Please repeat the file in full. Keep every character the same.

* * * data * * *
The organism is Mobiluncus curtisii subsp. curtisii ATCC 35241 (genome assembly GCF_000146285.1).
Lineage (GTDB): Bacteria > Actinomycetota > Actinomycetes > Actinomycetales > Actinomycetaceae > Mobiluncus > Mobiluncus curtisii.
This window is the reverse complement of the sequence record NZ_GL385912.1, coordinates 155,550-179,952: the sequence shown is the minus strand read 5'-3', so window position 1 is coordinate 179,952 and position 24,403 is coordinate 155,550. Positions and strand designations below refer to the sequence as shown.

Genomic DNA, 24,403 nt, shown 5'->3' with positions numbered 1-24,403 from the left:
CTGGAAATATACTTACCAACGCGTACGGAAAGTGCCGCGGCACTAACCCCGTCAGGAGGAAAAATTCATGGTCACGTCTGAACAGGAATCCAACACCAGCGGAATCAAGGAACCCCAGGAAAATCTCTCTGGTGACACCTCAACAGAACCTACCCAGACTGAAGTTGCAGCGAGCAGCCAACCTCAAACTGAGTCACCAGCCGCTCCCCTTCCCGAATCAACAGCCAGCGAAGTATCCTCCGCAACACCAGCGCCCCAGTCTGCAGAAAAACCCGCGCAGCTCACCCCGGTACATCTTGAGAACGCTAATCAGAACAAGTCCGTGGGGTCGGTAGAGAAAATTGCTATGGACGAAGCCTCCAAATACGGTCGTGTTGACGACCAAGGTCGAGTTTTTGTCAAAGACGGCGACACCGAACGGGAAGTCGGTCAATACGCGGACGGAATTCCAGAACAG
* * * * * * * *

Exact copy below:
The organism is Mobiluncus curtisii subsp. curtisii ATCC 35241 (genome assembly GCF_000146285.1).
Lineage (GTDB): Bacteria > Actinomycetota > Actinomycetes > Actinomycetales > Actinomycetaceae > Mobiluncus > Mobiluncus curtisii.
This window is the reverse complement of the sequence record NZ_GL385912.1, coordinates 155,550-179,952: the sequence shown is the minus strand read 5'-3', so window position 1 is coordinate 179,952 and position 24,403 is coordinate 155,550. Positions and strand designations below refer to the sequence as shown.

Genomic DNA, 24,403 nt, shown 5'->3' with positions numbered 1-24,403 from the left:
CTGGAAATATACTTACCAACGCGTACGGAAAGTGCCGCGGCACTAACCCCGTCAGGAGGAAAAATTCATGGTCACGTCTGAACAGGAATCCAACACCAGCGGAATCAAGGAACCCCAGGAAAATCTCTCTGGTGACACCTCAACAGAACCTACCCAGACTGAAGTTGCAGCGAGCAGCCAACCTCAAACTGAGTCACCAGCCGCTCCCCTTCCCGAATCAACAGCCAGCGAAGTATCCTCCGCAACACCAGCGCCCCAGTCTGCAGAAAAACCCGCGCAGCTCACCCCGGTACATCTTGAGAACGCTAATCAGAACAAGTCCGTGGGGTCGGTAGAGAAAATTGCTATGGACGAAGCCTCCAAATACGGTCGTGTTGACGACCAAGGTCGAGTTTTTGTCAAAGACGGCGACACCGAACGGGAAGTCGGTCAATACGCGGACGGAATTCCAGAACAG